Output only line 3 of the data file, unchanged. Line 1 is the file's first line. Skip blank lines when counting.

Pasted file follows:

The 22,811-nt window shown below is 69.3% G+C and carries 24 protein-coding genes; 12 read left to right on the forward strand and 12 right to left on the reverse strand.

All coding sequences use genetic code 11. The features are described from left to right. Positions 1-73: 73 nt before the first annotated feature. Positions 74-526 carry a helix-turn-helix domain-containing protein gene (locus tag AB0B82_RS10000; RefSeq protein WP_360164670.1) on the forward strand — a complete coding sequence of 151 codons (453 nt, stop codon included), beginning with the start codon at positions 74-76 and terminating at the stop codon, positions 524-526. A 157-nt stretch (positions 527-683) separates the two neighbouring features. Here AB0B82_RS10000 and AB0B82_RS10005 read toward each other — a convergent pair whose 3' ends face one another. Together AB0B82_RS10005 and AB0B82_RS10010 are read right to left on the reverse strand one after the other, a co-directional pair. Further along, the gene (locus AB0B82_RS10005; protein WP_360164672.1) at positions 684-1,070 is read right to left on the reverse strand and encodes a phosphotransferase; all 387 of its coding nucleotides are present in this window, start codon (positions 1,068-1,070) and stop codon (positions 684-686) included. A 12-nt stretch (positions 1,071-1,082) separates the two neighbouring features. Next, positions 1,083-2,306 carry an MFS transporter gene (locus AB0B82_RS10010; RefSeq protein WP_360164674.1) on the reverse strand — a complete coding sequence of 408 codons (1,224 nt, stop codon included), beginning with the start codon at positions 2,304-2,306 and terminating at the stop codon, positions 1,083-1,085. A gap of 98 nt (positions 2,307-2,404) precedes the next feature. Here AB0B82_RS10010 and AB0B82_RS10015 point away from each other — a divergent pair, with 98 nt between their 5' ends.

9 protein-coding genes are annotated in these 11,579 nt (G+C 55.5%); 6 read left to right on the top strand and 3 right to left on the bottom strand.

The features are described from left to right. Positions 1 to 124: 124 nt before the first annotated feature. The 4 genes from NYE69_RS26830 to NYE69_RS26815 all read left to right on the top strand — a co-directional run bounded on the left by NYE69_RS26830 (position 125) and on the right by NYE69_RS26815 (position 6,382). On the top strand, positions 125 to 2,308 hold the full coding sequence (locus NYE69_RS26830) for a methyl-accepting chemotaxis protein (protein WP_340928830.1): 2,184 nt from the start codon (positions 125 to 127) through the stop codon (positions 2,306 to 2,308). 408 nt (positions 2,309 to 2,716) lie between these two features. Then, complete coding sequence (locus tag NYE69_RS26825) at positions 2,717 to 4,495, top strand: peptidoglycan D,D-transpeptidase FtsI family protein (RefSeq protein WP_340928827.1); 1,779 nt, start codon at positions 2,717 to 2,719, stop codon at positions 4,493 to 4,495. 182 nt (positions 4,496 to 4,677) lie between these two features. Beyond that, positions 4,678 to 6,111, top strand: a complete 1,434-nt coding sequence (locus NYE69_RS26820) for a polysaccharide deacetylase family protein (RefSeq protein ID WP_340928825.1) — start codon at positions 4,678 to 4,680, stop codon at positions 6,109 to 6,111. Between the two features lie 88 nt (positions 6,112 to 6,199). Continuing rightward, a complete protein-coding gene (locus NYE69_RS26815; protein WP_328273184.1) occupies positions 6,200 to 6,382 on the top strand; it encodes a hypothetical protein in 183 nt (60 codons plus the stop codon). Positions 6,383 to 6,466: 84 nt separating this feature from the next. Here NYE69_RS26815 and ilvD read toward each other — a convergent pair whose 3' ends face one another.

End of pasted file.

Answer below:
9 protein-coding genes are annotated in these 11,579 nt (G+C 55.5%); 6 read left to right on the top strand and 3 right to left on the bottom strand.